Abdul Razzik learned of the Taliban's intention to kill him at the end of this week when he read the letter pinned to his village mosque. The Shubnama - night letter - wasn't the usual half-literate scrawl but composed and printed out by computer, with Mr Razzik's name highlighted in red.
Normally, the grandfather, who works for an American-owned agricultural company, would shrug off such threats. In Helmand Province, though, these are not normal times.
In the past few days, Taliban killing squads have fanned out across the province looking for soft targets. If they kill enough people between now and Saturday, the voters may be too scared to vote in the presidential election. Because the US military is too difficult to attack, anyone working for foreigners, or the Kabul government, or in reconstruction, is a target.
Foreigners are the biggest prize - Taliban commanders are said to have put a $50,000 (£30,000) bounty on their heads.
In the past week, small groups of guerrillas armed with Kalashnikovs and rocket-propelled grenades have been seen moving on motorbikes and pickup trucks across this region near Kandahar. Many are teenagers brainwashed on fundamentalism who have crossed from refuges in Pakistan or neighbouring Uruzgan Province, a Taliban stronghold and home of Mullah Omar, their leader. They are on a spree and it is expected to prove bloody.
Mr Razzik, 57, believes few people still support the Taliban in Helmand, an opium poppy-growing region in southern Afghanistan's Pushtun belt, so the guerrillas must rely on fear to sabotage Saturday's vote.
Not even Afghan President Hamid Karzai's vice-presidential running mate is safe after he was targeted yesterday by an ambush in the north-east that killed at least one man and injured five others.
The vice-presidential hopeful, Ahmed Zia Massood, escaped unharmed and was flown back to Kabul after his convoy was attacked by a roadside bomb or land mine set off by remote control as it passed along a road in Faizabad, the provincial capital.
Rumours of attacks are seized on in the bazaars of north Helmand and politics is hardly discussed at all. Many voters are worried about the ink that will stain their hands, used to prevent multiple voting, fearing it will betray them to wrathful Taliban.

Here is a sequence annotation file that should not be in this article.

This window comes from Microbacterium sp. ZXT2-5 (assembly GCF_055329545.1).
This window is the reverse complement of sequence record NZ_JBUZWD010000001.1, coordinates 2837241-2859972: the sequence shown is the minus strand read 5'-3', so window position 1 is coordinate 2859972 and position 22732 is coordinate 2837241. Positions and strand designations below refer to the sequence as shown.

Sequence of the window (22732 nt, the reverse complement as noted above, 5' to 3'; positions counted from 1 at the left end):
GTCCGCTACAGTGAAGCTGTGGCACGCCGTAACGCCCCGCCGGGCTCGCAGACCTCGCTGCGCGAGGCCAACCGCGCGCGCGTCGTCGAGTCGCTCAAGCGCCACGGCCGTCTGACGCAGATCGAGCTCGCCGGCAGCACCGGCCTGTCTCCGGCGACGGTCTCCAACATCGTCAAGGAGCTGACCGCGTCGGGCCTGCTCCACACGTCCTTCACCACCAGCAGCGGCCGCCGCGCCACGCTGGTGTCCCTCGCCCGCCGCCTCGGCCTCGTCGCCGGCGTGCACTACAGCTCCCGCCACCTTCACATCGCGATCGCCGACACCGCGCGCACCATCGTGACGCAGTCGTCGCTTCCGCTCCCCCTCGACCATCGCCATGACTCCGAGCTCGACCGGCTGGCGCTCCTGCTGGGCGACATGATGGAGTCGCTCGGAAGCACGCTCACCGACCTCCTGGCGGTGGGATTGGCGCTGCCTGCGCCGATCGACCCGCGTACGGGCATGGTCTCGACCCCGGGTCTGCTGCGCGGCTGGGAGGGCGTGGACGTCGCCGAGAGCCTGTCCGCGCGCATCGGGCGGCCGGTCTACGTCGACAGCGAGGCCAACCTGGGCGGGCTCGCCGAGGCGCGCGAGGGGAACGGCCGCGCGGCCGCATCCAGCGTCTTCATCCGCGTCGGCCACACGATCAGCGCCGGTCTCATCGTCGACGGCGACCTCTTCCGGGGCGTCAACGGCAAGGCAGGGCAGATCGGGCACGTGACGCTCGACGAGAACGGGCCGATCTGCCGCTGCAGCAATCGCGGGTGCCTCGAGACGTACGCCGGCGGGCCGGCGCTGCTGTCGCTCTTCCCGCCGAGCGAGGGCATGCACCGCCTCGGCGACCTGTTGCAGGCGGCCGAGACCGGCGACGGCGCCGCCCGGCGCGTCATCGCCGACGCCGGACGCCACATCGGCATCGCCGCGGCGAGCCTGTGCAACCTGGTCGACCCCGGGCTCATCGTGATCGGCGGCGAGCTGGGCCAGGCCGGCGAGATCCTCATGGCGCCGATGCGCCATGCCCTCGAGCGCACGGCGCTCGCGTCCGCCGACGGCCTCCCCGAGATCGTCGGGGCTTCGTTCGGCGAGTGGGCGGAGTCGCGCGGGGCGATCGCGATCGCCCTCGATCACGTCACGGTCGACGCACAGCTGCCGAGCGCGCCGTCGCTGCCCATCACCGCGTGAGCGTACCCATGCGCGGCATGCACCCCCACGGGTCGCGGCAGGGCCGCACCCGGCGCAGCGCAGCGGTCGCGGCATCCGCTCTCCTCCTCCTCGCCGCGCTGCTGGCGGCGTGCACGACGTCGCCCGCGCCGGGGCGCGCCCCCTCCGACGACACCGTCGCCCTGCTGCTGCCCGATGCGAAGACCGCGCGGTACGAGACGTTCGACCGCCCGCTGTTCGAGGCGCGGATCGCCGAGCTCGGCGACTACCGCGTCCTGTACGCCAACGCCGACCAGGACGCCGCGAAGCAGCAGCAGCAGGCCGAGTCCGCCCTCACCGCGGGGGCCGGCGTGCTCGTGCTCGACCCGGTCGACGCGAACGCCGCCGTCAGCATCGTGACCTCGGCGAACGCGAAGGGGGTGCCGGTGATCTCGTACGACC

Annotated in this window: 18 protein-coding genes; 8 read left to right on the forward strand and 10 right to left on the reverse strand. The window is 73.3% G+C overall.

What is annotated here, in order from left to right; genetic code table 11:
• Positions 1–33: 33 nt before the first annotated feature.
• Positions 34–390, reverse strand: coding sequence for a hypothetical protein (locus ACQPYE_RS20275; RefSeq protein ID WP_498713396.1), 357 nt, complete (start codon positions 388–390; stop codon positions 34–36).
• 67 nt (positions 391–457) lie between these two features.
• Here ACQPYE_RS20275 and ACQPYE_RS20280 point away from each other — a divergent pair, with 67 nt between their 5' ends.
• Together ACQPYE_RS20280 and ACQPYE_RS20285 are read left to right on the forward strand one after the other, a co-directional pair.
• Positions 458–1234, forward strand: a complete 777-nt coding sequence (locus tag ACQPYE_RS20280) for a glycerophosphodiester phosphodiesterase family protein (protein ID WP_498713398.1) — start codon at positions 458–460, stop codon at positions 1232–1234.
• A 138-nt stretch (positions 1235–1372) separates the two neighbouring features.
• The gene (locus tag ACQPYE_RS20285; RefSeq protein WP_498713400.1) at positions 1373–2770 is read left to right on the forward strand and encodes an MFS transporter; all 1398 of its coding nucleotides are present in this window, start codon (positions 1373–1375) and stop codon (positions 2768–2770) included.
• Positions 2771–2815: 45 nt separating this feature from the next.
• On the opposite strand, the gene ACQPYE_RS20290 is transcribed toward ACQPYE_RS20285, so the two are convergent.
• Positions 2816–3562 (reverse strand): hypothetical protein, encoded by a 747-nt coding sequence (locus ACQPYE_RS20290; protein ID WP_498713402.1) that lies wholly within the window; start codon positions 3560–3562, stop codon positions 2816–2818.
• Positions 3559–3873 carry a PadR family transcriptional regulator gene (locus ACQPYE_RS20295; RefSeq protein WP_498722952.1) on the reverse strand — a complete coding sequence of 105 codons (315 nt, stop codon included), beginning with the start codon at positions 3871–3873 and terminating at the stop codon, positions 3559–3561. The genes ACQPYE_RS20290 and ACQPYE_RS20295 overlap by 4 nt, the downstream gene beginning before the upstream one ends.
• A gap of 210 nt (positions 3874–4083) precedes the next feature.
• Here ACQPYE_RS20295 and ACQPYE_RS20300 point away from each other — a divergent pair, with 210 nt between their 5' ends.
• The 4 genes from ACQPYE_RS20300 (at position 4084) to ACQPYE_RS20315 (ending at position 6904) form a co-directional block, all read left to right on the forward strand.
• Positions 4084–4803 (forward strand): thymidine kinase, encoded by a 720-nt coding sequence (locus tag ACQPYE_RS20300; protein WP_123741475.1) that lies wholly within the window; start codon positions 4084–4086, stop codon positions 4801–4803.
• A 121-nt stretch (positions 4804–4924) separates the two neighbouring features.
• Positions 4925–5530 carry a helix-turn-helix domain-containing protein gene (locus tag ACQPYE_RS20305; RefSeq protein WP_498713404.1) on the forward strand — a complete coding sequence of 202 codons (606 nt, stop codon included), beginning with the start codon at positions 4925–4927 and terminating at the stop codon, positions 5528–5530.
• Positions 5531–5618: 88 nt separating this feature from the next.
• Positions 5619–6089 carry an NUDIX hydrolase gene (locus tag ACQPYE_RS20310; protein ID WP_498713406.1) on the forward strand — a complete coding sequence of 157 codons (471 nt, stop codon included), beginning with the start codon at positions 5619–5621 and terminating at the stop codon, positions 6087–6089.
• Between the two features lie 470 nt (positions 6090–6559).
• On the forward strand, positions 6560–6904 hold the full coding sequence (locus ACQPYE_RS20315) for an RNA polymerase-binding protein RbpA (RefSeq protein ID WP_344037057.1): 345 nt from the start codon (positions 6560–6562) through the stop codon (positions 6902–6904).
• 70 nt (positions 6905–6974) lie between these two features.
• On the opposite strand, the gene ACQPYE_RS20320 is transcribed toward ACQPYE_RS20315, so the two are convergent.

The violence has already started. A few miles from the town of Kajaki two government soldiers were gunned down in a night attack and, earlier in the day, a guard working for a Western construction firm was ambushed on his motorbike on the road south of the town. He bled to death before a helicopter could arrive from Kabul.
The killer was his cousin, a Taliban who had arrived from Peshawar in Pakistan. He took revenge after the guard refused to plant a bomb on the site.
"Things will be very bad in the next few days," said Engineer Akbar, another educated Afghan who works with foreigners. He has told his five sons to stay away from school for the next week.
"The tall corn is very dangerous," he said. "It is easy to escape into after you attack somebody." The Taliban is believed to have spies everywhere, and fighters are probably helped by local mafias, who don't want to see effective government.
"Fundamentalists are very dangerous," said Mr Razzik, a tall, bearded Pushtun, who pulled the folded night letter from his waistcoat jacket.
It warned him that he would be executed for co-operating with infidels and instructed him to prepare to answer to Allah.
He admits he is scared. What worries him most was that the letter's author had been captured with his computer and printer, but later released by a government official whose loyalties are said to be with the old regime.
"The police do not protect us from the Taliban," he said.
He added: "I and my brothers must be ready with our guns when they come."